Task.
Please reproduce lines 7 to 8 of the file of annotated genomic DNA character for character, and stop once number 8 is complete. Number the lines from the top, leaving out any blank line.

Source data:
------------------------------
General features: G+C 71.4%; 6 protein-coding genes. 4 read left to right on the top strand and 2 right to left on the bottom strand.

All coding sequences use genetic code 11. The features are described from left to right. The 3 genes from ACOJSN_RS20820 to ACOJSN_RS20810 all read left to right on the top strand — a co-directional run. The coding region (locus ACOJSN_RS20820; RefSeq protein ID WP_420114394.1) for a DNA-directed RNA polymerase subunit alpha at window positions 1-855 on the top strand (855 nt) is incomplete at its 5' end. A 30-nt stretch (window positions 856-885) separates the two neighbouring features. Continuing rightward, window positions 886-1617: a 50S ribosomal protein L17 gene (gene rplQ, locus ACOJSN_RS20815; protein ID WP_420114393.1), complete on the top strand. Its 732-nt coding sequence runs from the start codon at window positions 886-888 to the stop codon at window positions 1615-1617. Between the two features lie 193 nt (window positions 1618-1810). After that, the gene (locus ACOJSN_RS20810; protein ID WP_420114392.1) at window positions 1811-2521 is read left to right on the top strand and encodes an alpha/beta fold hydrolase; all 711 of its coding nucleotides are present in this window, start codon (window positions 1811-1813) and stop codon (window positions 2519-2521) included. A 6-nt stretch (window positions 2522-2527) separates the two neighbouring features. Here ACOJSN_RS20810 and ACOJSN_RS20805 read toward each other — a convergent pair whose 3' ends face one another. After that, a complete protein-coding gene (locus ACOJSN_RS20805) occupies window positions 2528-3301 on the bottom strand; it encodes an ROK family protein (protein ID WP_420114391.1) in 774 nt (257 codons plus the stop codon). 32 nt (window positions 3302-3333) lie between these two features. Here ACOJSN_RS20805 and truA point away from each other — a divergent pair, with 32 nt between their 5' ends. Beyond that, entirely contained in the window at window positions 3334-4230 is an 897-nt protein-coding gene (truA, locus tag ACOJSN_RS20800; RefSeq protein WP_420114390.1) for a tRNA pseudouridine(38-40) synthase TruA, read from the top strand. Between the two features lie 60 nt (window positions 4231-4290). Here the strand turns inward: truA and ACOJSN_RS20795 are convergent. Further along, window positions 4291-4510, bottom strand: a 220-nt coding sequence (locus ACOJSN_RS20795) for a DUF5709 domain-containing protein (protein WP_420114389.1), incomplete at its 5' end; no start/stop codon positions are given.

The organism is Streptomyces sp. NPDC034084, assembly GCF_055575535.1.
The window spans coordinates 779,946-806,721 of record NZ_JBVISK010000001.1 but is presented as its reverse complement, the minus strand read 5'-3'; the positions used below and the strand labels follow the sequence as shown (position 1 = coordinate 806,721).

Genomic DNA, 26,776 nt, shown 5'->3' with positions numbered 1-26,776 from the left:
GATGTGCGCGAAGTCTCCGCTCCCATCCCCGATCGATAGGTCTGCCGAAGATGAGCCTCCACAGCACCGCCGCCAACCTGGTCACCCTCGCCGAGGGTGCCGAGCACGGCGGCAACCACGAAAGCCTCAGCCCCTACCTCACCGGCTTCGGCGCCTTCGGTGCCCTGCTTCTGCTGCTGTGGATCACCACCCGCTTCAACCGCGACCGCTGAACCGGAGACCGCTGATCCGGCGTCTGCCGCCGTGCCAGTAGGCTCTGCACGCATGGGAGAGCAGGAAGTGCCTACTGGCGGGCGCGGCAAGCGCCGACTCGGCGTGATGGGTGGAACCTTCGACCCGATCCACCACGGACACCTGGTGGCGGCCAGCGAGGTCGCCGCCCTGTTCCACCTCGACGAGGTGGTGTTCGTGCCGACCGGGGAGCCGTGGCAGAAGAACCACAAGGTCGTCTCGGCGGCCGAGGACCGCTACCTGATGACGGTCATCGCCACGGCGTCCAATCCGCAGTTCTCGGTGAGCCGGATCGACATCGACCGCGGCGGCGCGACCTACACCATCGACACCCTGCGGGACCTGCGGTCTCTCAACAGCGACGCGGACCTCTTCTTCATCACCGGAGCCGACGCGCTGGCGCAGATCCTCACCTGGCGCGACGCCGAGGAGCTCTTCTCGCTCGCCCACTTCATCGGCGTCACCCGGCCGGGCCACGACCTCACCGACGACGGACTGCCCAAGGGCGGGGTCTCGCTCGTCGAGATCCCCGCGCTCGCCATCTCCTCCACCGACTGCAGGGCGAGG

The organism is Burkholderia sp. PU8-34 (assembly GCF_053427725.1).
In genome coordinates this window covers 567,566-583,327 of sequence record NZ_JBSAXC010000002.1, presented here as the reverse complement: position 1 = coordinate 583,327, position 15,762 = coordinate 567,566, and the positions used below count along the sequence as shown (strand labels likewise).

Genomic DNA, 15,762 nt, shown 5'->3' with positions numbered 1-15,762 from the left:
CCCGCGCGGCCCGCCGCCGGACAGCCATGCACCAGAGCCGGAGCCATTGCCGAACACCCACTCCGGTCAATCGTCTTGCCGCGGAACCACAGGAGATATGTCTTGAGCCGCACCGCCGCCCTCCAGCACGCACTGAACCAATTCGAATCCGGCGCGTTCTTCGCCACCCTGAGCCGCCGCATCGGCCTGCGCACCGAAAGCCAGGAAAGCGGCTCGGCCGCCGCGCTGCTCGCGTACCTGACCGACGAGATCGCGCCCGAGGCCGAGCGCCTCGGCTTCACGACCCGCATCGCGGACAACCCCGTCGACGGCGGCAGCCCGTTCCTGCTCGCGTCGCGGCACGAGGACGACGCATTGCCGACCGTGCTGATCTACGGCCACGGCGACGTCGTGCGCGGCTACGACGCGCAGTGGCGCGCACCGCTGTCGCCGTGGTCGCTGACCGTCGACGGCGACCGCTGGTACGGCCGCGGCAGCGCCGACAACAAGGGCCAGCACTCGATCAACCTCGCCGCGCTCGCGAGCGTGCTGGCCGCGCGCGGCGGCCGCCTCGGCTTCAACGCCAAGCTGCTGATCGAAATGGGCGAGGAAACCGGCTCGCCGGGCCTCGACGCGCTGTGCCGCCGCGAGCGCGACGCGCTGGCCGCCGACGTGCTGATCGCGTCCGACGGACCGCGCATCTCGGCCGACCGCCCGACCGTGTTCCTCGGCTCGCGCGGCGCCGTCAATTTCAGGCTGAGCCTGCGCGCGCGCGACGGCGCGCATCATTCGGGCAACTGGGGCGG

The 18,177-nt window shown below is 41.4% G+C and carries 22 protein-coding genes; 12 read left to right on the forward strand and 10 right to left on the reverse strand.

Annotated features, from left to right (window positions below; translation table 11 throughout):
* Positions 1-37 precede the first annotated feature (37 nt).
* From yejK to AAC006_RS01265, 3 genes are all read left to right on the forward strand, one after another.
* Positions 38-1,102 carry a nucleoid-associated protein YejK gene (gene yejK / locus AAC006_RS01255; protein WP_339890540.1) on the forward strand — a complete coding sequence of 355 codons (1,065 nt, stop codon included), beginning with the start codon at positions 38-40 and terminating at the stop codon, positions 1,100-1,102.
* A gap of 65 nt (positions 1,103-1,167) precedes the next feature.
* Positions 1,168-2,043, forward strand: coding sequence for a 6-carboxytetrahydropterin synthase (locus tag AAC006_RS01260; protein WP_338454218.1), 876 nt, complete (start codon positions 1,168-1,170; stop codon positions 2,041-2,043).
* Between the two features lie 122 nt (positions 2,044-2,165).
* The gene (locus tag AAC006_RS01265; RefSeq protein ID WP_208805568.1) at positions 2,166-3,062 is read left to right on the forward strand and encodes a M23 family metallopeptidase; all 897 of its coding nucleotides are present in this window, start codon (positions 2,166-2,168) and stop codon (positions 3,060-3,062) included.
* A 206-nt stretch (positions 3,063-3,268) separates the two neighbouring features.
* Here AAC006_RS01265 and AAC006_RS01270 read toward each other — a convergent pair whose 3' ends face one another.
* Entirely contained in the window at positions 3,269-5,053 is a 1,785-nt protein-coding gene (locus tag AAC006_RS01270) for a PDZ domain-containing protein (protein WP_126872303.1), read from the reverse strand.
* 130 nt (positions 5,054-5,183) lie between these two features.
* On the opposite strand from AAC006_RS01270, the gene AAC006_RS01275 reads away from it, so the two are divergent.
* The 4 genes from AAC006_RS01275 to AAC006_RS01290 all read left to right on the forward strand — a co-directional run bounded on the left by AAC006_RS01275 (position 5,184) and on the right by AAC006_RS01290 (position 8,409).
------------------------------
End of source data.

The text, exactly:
The organism is Burkholderia sp. PU8-34 (assembly GCF_053427725.1).
In genome coordinates this window covers 567,566-583,327 of sequence record NZ_JBSAXC010000002.1, presented here as the reverse complement: position 1 = coordinate 583,327, position 15,762 = coordinate 567,566, and the positions used below count along the sequence as shown (strand labels likewise).